Although the law authorizes two such boutique casinos, only Hard Rock International has applied thus far. The deadline for others to come forward was extended to next April. In the meantime, Hard Rock is currently seeking Department of Environmental Protection permits and is expected to begin construction by next year.
Changes made on the regulatory side should have been done a long time ago, said Frank Catania, an attorney who represents gaming interests and is a former director of the division of gaming enforcement. Catania said the Casino Control Commission was duplicating functions that belonged to the gaming enforcement division.
"The Casino Control Commission had become very bloated. I think limiting its powers and reinforcing the duties of the division of gaming enforcement was something the industry was glad to see happen," he said.
But critics say over-regulation is not what ailed Atlantic City. They say casino owners saw the state's zeal to fix the problem as an opportunity to roll back regulations they viewed as costly.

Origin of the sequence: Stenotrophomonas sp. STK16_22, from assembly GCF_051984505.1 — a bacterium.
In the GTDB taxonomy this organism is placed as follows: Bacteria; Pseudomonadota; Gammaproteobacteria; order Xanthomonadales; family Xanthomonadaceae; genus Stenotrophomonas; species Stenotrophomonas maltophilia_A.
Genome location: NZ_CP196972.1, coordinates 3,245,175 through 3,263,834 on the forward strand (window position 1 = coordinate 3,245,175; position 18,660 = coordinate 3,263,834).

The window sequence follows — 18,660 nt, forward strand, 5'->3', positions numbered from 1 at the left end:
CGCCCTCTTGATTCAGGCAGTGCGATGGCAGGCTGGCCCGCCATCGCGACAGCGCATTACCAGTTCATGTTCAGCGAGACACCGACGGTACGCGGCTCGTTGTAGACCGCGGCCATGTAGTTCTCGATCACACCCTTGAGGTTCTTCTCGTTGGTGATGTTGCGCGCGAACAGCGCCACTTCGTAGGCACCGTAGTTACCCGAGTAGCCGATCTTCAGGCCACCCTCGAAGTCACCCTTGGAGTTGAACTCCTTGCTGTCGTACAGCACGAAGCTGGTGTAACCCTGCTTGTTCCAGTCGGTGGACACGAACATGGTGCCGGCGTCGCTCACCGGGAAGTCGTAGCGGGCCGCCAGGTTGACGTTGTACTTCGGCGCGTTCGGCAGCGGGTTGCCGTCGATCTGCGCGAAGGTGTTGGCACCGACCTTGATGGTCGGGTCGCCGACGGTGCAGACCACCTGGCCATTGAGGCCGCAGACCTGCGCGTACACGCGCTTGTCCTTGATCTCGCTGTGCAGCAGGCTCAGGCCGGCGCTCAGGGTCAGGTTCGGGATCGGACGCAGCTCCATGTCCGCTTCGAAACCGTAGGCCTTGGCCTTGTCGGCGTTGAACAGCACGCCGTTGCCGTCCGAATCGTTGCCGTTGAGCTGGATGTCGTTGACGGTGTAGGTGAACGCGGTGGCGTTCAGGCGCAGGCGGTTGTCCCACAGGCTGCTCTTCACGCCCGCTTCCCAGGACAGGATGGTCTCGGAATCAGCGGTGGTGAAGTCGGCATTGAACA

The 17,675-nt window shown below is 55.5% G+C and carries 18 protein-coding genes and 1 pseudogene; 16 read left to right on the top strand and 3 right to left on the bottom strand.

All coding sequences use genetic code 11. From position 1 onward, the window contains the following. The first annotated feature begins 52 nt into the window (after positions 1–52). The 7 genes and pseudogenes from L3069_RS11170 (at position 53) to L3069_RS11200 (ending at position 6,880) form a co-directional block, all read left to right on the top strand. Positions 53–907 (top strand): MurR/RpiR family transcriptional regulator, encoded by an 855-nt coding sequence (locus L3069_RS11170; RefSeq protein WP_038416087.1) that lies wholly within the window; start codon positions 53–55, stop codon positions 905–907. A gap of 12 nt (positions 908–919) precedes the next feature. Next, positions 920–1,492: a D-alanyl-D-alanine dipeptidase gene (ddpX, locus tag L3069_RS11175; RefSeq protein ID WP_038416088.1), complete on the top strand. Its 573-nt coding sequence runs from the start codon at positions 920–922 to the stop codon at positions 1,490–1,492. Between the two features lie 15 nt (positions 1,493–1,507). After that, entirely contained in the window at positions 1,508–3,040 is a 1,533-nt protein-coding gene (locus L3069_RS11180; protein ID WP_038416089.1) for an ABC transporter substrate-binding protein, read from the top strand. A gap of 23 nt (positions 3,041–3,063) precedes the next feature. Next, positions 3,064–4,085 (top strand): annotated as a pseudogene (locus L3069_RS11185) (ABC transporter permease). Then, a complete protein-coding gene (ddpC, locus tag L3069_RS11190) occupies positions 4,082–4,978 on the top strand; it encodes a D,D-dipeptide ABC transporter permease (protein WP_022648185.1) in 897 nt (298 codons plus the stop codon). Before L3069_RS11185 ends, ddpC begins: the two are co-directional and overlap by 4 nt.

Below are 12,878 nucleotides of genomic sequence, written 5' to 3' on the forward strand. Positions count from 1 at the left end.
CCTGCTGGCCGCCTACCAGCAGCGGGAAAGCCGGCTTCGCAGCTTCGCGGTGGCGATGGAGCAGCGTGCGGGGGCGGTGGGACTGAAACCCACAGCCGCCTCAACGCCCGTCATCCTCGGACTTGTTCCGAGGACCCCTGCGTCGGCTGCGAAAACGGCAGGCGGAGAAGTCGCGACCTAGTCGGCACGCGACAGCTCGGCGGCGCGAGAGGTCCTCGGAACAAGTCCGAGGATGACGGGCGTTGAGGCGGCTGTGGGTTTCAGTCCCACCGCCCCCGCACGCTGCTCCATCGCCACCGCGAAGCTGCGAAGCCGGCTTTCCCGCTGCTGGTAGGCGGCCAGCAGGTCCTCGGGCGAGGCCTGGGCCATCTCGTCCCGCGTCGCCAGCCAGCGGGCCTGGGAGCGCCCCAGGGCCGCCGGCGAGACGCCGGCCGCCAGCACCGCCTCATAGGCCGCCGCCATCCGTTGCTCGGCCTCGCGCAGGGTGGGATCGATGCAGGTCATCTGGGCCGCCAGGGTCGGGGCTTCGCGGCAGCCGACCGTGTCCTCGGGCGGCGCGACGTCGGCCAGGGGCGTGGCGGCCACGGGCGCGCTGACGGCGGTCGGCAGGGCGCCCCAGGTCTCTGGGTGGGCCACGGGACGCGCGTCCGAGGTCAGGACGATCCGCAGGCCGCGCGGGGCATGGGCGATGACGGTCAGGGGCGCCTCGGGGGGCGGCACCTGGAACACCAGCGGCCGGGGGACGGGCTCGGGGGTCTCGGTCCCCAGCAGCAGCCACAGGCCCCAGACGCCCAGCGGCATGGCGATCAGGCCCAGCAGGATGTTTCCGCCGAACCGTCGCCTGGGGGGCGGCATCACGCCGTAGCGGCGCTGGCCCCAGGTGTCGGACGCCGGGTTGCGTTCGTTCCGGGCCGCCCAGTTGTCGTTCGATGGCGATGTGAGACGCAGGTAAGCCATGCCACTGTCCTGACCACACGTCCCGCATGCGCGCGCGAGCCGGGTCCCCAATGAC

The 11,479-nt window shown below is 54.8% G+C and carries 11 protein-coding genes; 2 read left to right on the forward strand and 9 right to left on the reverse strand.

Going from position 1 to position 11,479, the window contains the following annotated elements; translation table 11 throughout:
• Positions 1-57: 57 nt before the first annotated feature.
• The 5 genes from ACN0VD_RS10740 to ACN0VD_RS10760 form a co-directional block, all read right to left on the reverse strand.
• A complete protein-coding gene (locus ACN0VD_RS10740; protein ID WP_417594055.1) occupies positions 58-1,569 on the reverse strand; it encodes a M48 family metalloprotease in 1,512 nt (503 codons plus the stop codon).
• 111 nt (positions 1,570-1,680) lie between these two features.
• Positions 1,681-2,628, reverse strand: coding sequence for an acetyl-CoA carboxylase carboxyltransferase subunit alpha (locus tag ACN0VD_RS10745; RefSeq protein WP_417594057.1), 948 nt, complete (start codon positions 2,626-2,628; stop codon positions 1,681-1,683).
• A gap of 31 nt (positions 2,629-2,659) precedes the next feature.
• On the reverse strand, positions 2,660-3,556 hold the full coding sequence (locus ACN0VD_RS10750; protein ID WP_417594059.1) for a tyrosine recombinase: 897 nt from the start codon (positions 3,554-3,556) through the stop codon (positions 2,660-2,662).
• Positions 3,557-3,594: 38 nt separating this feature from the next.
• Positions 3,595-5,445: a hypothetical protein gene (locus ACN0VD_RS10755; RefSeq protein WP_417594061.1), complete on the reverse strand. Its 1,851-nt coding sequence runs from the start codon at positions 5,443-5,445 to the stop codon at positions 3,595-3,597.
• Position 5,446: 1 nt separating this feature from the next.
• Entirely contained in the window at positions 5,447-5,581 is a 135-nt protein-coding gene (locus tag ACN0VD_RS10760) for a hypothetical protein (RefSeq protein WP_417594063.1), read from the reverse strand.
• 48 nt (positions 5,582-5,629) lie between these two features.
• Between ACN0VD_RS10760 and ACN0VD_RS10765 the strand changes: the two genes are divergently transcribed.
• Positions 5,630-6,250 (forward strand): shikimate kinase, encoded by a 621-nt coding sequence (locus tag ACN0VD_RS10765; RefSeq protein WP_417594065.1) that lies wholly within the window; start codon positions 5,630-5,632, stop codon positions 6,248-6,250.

"This was industry-driven, and it may have gotten rid of things the industry considered burdensome. But the regulatory system is not the problem. Competition is the problem," said Carl Zeitz, a public relations consultant and former member of the Casino Control Commission, from 1980 to 1988. "If people can get on a subway and travel to Aqueduct, why are they going to get on a bus for two hours and travel to Atlantic City, unless you can give them something special -- a special place and a special experience to make the trip worth doing?"
Christie believes the best chance at turning Atlantic City's fortunes around is to turn it into a family destination where people don't just gamble but enjoy the city's entertainment and beaches. To that end, casinos are no longer required to contribute $30 million a year to subsidize purses for the state's ailing horseracing industry. That money will now go to the Atlantic City Alliance, a new casino-funded nonprofit group created under the Tourism District legislation, to be used on marketing. Las Vegas spends about $70 million a year on advertising. Atlantic City spends about $10 million. Moreover, the CRDA's revenues will be spent solely in Atlantic City. In the past, that money could be spent on projects throughout the state.
But it's not clear that what ails Atlantic City is fixable. Even the governor's commission acknowledged in its report that competitive forces may make it impossible for Atlantic City to fix its gambling franchise.